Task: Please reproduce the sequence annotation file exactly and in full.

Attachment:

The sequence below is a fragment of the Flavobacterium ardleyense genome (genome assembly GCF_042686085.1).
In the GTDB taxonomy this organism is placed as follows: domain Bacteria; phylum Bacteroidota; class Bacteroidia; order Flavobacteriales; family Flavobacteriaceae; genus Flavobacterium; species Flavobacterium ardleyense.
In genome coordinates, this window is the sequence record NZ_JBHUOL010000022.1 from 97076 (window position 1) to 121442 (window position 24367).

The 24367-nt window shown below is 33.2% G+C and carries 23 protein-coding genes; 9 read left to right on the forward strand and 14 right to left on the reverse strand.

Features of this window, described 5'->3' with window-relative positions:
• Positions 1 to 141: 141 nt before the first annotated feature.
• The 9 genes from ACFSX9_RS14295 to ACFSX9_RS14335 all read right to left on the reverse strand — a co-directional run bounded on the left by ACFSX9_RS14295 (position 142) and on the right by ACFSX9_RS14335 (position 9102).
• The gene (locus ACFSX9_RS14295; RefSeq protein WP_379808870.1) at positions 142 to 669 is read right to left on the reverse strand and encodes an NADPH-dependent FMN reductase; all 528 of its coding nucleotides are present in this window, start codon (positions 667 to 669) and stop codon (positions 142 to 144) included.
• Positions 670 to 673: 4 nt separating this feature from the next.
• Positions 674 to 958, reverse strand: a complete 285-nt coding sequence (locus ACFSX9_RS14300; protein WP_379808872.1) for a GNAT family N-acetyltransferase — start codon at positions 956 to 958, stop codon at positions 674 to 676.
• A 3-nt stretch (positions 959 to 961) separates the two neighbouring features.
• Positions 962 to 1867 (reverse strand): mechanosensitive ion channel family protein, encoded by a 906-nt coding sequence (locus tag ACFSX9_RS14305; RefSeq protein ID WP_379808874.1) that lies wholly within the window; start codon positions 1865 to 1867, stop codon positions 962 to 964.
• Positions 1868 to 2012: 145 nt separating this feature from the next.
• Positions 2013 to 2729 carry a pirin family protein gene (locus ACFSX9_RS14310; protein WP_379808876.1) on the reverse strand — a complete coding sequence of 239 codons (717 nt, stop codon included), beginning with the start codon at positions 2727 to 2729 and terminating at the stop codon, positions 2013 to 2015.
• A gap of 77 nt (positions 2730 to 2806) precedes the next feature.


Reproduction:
The sequence below is a fragment of the Flavobacterium ardleyense genome (genome assembly GCF_042686085.1).
In the GTDB taxonomy this organism is placed as follows: domain Bacteria; phylum Bacteroidota; class Bacteroidia; order Flavobacteriales; family Flavobacteriaceae; genus Flavobacterium; species Flavobacterium ardleyense.
In genome coordinates, this window is the sequence record NZ_JBHUOL010000022.1 from 97076 (window position 1) to 121442 (window position 24367).

The 24367-nt window shown below is 33.2% G+C and carries 23 protein-coding genes; 9 read left to right on the forward strand and 14 right to left on the reverse strand.

Features of this window, described 5'->3' with window-relative positions:
• Positions 1 to 141: 141 nt before the first annotated feature.
• The 9 genes from ACFSX9_RS14295 to ACFSX9_RS14335 all read right to left on the reverse strand — a co-directional run bounded on the left by ACFSX9_RS14295 (position 142) and on the right by ACFSX9_RS14335 (position 9102).
• The gene (locus ACFSX9_RS14295; RefSeq protein WP_379808870.1) at positions 142 to 669 is read right to left on the reverse strand and encodes an NADPH-dependent FMN reductase; all 528 of its coding nucleotides are present in this window, start codon (positions 667 to 669) and stop codon (positions 142 to 144) included.
• Positions 670 to 673: 4 nt separating this feature from the next.
• Positions 674 to 958, reverse strand: a complete 285-nt coding sequence (locus ACFSX9_RS14300; protein WP_379808872.1) for a GNAT family N-acetyltransferase — start codon at positions 956 to 958, stop codon at positions 674 to 676.
• A 3-nt stretch (positions 959 to 961) separates the two neighbouring features.
• Positions 962 to 1867 (reverse strand): mechanosensitive ion channel family protein, encoded by a 906-nt coding sequence (locus tag ACFSX9_RS14305; RefSeq protein ID WP_379808874.1) that lies wholly within the window; start codon positions 1865 to 1867, stop codon positions 962 to 964.
• Positions 1868 to 2012: 145 nt separating this feature from the next.
• Positions 2013 to 2729 carry a pirin family protein gene (locus ACFSX9_RS14310; protein WP_379808876.1) on the reverse strand — a complete coding sequence of 239 codons (717 nt, stop codon included), beginning with the start codon at positions 2727 to 2729 and terminating at the stop codon, positions 2013 to 2015.
• A gap of 77 nt (positions 2730 to 2806) precedes the next feature.